Karine Peschard, a researcher into biotechnology, food and seed sovereignty at the Graduate Institute of International and Development Studies, Geneva, says this is problematic in a warming world.
Changing climatic conditions mean farmers' carefully attuned agricultural systems are thrown out of whack. Particular crops need particular conditions, and as temperatures and rainfall shift, so, too, do the areas in which a plant can thrive.
By planting a range of different crops, each with its own genetic diversity and potential for change, the plants themselves can adapt, and if one crop fails, farmers don't necessarily lose their whole harvest.
"The more uniform our genetic pool is, the more vulnerable we are to all sorts of environmental stresses, and we know that with climate change there will be more of these stresses," Peschard said.
There is no legal obligation to join the UPOV. But countries including the United States, Canada, Switzerland, Japan, as well as the member states of the European Union, are among the nations using bilateral and regional trade agreements to pressure countries in the Global South, such as Zimbabwe and India, to join.
The four main agribusinesses make fertilizers and pesticides needed to ensure yields from the seeds they also produce
Critics say imposing uniform rules on a global scale ultimately means forcing the industrial farming that dominates Europe and the US onto parts of the world where food is still largely produced by smaller-scale, more sustainable farms.
"We're looking at this as neocolonialism destroying our livelihoods and our environment," said Mariam Mayet, director of the African Center for Biodiversity in South Africa.
Switching to standardized seeds changes whole agricultural systems. The big four agribusinesses also produce fertilizers and pesticides that farmers must buy to ensure their yield. Adopting these systems dictates the way fields are laid out, what other species can survive and the nutrient composition of the soil.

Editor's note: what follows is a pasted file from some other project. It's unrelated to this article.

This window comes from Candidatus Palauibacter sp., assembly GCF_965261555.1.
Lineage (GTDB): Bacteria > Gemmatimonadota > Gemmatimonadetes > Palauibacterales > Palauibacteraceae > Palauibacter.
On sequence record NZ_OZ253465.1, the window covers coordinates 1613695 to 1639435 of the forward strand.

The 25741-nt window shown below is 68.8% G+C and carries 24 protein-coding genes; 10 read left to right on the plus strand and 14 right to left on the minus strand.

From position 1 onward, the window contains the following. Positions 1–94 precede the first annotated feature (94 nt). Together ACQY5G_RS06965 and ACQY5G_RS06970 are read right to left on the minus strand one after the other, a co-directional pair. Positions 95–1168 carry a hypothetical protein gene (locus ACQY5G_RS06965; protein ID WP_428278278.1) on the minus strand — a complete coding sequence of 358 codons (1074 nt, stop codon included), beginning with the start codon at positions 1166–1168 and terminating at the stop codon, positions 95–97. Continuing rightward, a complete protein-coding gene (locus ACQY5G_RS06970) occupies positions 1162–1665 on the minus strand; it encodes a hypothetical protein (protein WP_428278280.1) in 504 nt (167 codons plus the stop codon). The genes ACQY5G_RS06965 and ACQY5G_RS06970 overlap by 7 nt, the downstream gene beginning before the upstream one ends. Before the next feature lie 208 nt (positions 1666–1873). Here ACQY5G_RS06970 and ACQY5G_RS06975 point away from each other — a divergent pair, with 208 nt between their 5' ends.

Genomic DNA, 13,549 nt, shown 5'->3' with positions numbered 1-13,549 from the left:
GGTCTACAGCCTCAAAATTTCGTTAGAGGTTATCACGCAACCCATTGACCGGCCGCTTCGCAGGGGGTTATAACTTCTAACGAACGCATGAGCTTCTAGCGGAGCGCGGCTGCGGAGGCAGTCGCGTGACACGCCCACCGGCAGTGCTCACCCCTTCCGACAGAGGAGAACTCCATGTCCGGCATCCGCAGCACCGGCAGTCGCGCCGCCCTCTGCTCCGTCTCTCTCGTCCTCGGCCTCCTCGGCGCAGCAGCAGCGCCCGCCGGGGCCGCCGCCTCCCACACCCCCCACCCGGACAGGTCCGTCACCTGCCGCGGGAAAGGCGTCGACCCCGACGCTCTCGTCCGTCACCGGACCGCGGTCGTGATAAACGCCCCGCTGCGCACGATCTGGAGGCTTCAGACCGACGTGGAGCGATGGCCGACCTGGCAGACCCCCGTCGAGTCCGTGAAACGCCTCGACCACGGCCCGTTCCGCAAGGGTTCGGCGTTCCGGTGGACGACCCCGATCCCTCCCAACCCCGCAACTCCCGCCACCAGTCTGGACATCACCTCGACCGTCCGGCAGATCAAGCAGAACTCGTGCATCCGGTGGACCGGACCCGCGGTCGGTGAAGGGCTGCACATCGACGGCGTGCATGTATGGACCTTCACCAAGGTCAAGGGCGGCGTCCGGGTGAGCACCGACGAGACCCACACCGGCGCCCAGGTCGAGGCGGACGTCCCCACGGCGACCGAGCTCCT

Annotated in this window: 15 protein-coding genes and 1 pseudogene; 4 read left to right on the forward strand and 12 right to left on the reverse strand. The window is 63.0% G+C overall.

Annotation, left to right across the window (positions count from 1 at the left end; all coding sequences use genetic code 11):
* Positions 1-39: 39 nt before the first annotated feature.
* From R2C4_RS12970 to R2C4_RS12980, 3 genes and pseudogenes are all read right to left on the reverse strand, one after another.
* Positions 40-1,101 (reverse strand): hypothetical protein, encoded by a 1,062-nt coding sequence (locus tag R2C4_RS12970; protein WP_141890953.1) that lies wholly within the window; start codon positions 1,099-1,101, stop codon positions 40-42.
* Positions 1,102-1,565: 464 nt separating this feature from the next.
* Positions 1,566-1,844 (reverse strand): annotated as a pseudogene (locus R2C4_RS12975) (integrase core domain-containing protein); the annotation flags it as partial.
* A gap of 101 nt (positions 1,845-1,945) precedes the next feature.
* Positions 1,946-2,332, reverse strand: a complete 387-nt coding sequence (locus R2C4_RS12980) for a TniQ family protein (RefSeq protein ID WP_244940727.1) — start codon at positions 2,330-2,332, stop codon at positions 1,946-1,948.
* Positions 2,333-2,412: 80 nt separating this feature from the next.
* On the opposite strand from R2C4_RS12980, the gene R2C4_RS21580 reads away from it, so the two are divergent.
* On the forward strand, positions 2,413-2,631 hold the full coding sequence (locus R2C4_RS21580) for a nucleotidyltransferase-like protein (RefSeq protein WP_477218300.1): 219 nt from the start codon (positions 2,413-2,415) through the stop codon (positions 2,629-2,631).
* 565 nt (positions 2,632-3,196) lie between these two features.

Mayet is calling for exceptions to seed legislation to allow farmers the autonomy to preserve the Indigenous agriculture that is "the bedrock to ensure ecological integrity, sustainability of nature, biodiversity, landscapes and ecosystems." She's not alone.
In more and more countries, attempts are being made to save and use old seed varieties, as here at the Hoima Community Seed Bank (CSB) in Uganda
Around the world, food sovereignty movements such as the transnational La Via Campesina, the Alliance for Sustainable and Holistic Agriculture in India, the Third World Network in Southeast Asia and Let's Liberate Diversity! in Europe, are advocating for seed networks that allow farmers and communities to bypass the corporate agribusiness giants and manage seeds on their own terms.
For the last six years, rural sociologist Jack Kloppenburg has been packaging seeds and sending them to farmers through the Open Source Seed Initiative (OSSI).
Drawing inspiration from open-source software — computer code available for anyone to use, distribute, and modify, as long as users allow others the same freedoms — open-source seed varieties are freely available and widely exchanged.
Instead of a license, their use is subject to a pledge.
Each packet of OSSI seeds bears a statement that reads: "By opening this packet, you pledge that you will not restrict others' use of these seeds and their derivatives by patents, licenses, or any other means. You pledge that if you transfer these seeds or their derivatives you will acknowledge the source of these seeds and accompany your transfer with this pledge."
Kloppenburg admits that the OSSI model isn't perfect: Because the seeds it distributes are not legally protected, they're vulnerable to appropriation by commercial interests. But he believes that as a way of sharing for the common good, it's a concept that could be adapted to local needs.
Industrialized agriculture — which maximizes yield at the expense of biodiversity and ecology — is often justified by the argument that we have to feed the world. For Kloppenburg, this is the wrong way to look at things. "People need to feed themselves — they need to be allowed to feed themselves," he says.